The block can be circumnavigated through the usage of a VPN, such as the free TOR browser which masks someones computer, indicating that it was entering the sight from another country, rendering the verification wholly inefficient at stopping unchecked entries in the UK.

This all being said, the issue with the law itself is not that it is inherently bad to create methods of content curation in an effort to hide lewd content from younger eyes. Content curation of the web by the government is on some level necessary as to ensure that heinous material is not spread with ease. Ensuring that snuff films are not readily available is a perfectly acceptable policy goal.

The issue is that this law ties into a broader history of successive governments acting wantonly with the security and privacy of Britons personal information. Successive governments have expressed a desire to strip away peer to peer encryption for all non-financial transactions for the purposes of government oversight; under the auspices of national security reasons. Both the May and Johnson Governments desire(d) to create back doors to encryption in messenger apps like WhatsApp, SnapChat and Facebook Messenger to allow GCHQ to monitor private communications to search for terror threats; a terrifying prospect.

Nearly all communications are able to be monitored by the government, and encrypted message services like WhatsApp were a last vestige away from constant government oversight. This is terrifying, as sending a copy of a pro-IRA chant by a Celtic fan to another, although distasteful, would classify as an act of material support for a “prescribed organisation” – a designated terrorist organisation under the 1999 Terrorist Act, which the IRA is – under the 2006 Terrorism Act, and could lead to ones arrest and prosecution for something so innocuous. The creation of a backdoor will then inevitably allow for third party breeches of the encryption once they figure out how to enter in through the back door.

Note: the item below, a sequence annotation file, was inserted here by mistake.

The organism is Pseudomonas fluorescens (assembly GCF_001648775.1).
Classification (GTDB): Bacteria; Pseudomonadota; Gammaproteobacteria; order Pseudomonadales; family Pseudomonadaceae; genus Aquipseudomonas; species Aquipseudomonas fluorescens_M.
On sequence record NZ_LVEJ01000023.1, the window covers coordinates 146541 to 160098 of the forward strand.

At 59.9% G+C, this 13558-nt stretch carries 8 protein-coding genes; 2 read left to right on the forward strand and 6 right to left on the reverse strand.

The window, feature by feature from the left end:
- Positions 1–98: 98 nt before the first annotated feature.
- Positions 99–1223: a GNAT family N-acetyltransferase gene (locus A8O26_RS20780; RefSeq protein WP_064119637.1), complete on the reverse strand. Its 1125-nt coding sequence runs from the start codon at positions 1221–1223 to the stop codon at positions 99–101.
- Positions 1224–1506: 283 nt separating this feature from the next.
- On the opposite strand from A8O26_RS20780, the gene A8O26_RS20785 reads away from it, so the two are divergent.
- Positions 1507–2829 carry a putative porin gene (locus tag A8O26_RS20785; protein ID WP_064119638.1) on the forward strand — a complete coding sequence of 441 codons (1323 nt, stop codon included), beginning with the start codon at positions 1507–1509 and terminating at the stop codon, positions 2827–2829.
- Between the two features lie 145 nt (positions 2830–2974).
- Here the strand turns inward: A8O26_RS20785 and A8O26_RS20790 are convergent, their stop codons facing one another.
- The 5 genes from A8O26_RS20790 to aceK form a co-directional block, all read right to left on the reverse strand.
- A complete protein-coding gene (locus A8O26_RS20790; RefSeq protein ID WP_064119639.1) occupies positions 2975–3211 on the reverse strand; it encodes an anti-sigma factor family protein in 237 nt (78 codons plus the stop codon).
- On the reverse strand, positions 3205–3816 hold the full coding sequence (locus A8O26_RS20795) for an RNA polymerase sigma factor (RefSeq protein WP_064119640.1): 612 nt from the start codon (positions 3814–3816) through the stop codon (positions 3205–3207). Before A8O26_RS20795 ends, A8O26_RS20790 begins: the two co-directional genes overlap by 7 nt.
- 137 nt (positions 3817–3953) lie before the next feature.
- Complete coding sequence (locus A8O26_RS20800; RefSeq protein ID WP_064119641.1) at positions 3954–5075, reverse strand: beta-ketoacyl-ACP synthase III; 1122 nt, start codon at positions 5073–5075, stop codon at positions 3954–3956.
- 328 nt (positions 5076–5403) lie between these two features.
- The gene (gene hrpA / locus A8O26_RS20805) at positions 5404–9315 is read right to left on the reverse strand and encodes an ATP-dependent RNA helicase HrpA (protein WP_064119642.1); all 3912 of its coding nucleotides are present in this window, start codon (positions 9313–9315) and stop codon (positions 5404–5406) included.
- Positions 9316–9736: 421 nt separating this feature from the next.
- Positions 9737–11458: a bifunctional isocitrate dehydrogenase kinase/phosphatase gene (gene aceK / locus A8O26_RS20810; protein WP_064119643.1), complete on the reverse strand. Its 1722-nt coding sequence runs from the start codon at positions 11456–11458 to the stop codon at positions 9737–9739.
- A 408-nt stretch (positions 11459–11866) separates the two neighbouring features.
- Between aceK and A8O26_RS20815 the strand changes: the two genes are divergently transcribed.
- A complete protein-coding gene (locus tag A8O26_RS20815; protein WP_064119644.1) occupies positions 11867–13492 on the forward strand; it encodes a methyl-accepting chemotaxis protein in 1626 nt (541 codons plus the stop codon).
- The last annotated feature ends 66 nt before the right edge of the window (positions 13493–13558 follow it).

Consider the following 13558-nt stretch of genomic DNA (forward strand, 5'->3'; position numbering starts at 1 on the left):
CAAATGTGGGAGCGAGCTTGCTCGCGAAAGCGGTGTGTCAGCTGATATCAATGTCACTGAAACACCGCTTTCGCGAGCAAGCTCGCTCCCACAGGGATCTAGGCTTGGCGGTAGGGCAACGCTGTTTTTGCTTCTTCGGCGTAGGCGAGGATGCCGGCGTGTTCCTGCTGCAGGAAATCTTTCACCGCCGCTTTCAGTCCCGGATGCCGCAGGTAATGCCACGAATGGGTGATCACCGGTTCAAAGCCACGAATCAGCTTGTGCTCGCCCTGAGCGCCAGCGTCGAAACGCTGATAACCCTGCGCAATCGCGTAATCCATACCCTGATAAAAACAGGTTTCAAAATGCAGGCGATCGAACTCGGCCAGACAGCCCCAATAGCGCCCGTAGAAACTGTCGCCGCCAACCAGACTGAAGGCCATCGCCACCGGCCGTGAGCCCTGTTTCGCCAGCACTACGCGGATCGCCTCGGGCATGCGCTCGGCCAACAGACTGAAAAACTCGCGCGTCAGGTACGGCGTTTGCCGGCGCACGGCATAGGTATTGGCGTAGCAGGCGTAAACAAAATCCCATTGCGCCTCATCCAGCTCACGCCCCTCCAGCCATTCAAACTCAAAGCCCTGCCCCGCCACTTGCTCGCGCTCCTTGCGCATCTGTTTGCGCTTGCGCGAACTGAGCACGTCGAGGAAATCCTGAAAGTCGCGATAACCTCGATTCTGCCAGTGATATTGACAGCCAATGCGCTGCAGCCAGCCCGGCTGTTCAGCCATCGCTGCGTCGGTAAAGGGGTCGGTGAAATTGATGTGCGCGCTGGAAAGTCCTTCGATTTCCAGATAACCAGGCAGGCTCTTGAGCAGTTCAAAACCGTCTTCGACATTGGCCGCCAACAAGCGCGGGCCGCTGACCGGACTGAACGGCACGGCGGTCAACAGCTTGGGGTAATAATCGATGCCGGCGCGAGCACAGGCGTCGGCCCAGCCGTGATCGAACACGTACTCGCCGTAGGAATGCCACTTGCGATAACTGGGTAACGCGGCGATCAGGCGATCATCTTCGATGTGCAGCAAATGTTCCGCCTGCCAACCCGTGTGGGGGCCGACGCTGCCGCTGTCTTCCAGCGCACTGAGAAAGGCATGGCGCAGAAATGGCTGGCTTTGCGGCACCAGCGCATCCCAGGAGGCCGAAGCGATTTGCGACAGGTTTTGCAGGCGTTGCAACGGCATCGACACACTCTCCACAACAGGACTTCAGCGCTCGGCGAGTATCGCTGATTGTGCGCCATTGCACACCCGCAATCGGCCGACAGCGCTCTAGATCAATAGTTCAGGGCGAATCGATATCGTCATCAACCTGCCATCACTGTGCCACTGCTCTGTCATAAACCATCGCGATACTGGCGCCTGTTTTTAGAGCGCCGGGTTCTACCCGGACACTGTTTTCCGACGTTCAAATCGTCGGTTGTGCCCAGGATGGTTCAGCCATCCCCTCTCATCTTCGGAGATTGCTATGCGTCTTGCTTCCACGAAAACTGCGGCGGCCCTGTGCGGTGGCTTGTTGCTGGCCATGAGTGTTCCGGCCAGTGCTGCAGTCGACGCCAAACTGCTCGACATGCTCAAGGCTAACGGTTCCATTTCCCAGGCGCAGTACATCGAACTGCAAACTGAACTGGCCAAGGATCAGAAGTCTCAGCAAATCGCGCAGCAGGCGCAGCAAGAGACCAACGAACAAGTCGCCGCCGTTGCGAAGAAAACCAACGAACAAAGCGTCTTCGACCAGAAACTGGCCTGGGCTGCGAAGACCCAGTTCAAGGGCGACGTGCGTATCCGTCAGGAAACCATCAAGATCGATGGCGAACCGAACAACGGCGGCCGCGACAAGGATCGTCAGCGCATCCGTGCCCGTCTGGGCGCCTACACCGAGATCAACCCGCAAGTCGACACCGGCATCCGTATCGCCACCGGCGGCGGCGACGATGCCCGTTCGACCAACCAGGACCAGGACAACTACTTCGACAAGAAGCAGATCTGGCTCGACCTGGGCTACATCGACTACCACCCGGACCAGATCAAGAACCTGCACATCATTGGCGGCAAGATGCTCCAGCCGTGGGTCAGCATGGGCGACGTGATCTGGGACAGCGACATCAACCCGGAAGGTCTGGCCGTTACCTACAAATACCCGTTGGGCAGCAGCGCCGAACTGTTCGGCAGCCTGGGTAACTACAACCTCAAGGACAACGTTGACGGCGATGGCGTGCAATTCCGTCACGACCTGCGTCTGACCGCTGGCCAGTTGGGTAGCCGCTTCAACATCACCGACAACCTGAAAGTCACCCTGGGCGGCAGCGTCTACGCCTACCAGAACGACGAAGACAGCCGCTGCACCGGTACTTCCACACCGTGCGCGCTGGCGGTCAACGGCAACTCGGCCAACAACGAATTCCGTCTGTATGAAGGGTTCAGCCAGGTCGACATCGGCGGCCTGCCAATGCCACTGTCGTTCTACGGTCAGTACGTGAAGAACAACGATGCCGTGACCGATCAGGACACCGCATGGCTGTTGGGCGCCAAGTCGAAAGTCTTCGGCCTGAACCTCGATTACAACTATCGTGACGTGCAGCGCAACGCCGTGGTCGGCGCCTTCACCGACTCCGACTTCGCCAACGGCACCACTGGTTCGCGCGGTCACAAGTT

In this broader context the law looks less like a way to stop children from watching porn, but another attempt by the government to create mass databases of personal information, and further chipping away of digital autonomy in favour of government oversight. Databases like these should scare people. They are everywhere as companies like Facebook, Google, and Twitter track their users personal data, even when you are in incognito mode, to sell to advertisers. These aren’t even safe, as hacks of mass databases like these are an almost monthly occurrence, as they are high reward treasure chests for hackers.

Peoples personal information and autonomy should be protected at all cost, not put in reckless endangerment to stop young people from looking at porn.